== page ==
Unraveling novel drivers of rampant genomic instability in breast cancer

Unraveling novel drivers of rampant genomic instability in breast cancer

Kate Fagan-Solis, PhD , UNC Chapel Hill
Wed, 9/26/2018 - 4:00pm

221 Integrated Sciences Building

Katerina Fagan-Solis, Ph.D. is a Senior Postdoc in the laboratory of Gaorav Gupta, MD/Ph.D. at the Lineberger Comprehensive Cancer Center at UNC Chapel Hill. She received her Ph.D. from the MCB Program at UMass Amherst in 2013 (Arcaro Lab).

Unraveling novel drivers of rampant genomic instability in breast cancer

Widespread chromosomal instability is a hallmark feature of Triple-Negative Breast Cancer (TNBC), yet the origins of this phenotype are poorly understood. To maintain genome integrity, cells have an elaborate DNA damage response (DDR) mechanism that functions to repair damaged DNA efficiently and commits cells to death if damage is irreparable. An important component of the DDR is the p53 pathway, which is altered in nearly all TNBC but is not currently therapeutically targetable. What is not known is whether alterations in p53-independent DDR mechanisms also drive tumorigenesis and rampant genomic instability in TNBC. Understanding these pathways is important because they may expose tumor-specific vulnerabilities in DNA repair that may be therapeutically exploited. We have developed a novel murine model of TNBC that leverages CRISPR/Cas9 to engineer specific DDR mutations of interest simultaneously with driver oncogenic mutations. Using this model, we demonstrate that deficiency in the Mre11 DDR pathway drives uncontrolled proliferation and genomic instability of TNBC through a p53-independent mechanism. We also observe Mre11 pathway deficiency in a subset of human TNBC, which correlates with increased sensitivity to specific types of DNA damaging chemotherapy. Thus, evaluating TNBC for deficiency in DDR pathway components beyond p53 represents an attractive opportunity for therapeutic exploitation.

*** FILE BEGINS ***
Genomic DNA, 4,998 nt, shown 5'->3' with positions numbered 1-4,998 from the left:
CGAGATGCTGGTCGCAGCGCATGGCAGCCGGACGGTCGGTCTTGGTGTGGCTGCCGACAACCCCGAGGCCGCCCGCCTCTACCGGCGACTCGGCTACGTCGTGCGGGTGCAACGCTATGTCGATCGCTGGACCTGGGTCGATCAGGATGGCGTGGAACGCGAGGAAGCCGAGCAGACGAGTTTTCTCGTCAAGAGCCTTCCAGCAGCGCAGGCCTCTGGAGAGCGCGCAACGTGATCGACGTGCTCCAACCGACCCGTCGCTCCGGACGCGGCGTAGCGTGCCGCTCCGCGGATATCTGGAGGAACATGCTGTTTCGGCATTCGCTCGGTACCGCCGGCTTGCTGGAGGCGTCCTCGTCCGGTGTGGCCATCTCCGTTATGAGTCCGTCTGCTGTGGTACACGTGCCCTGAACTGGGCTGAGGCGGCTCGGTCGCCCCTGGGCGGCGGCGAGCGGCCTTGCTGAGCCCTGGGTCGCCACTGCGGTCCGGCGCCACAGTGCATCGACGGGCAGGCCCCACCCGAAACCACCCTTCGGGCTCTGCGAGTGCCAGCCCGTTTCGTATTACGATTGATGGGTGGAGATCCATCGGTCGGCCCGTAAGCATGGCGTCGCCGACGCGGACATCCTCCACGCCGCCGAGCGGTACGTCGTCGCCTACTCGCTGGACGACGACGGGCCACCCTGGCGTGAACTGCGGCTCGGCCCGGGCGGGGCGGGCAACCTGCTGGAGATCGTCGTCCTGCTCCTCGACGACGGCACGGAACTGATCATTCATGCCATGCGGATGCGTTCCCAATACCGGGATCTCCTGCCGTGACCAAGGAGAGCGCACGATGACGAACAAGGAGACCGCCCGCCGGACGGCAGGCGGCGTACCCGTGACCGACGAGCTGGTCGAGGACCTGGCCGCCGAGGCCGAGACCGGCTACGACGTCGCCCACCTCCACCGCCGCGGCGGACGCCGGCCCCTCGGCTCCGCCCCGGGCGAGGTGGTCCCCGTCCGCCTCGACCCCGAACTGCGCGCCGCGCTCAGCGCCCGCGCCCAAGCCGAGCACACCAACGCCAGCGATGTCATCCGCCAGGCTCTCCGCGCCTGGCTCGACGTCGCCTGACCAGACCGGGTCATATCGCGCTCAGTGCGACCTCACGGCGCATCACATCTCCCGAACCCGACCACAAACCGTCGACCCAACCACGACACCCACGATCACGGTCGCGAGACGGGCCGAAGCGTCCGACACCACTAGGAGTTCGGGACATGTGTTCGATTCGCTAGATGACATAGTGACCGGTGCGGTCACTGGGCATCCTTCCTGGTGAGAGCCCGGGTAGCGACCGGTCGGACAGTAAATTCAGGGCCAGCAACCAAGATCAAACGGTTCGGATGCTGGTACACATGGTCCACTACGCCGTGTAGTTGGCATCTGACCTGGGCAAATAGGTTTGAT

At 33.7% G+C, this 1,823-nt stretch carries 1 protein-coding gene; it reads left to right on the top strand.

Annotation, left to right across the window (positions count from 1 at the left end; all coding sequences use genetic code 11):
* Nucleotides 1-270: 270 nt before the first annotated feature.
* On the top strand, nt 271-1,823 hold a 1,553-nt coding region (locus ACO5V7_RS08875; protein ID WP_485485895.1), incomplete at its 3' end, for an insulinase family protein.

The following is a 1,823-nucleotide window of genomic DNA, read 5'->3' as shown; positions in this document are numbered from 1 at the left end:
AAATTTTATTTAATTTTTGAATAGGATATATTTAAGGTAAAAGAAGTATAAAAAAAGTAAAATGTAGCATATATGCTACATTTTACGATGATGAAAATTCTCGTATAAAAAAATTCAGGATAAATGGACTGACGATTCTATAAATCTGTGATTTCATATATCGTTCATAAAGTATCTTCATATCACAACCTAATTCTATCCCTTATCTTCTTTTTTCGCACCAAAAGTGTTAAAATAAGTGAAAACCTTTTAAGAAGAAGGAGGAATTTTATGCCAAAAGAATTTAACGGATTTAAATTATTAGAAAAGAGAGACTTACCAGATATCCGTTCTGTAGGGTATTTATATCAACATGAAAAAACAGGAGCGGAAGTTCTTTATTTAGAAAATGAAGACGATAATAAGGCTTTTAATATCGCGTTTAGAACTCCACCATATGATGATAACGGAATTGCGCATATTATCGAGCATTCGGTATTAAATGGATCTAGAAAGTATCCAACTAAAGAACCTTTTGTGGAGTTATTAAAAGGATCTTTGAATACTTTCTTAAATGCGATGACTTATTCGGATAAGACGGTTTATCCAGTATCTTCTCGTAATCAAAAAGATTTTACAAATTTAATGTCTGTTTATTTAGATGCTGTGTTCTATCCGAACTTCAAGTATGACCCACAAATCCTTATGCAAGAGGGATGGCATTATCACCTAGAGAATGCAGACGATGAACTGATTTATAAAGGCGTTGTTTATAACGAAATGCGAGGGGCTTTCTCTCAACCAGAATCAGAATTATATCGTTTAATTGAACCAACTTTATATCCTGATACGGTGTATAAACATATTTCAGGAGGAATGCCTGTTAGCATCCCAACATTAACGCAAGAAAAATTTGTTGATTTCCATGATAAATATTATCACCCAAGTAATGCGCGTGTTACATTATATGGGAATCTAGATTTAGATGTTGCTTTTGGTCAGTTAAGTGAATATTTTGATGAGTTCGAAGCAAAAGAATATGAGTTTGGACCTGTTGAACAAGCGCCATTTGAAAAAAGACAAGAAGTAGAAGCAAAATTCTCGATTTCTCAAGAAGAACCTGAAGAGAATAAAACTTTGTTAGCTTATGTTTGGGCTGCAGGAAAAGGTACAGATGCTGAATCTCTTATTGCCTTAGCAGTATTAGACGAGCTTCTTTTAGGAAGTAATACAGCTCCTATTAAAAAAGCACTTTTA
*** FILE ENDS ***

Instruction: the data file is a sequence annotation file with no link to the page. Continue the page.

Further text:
Notes: 

Refreshments at 3:45pm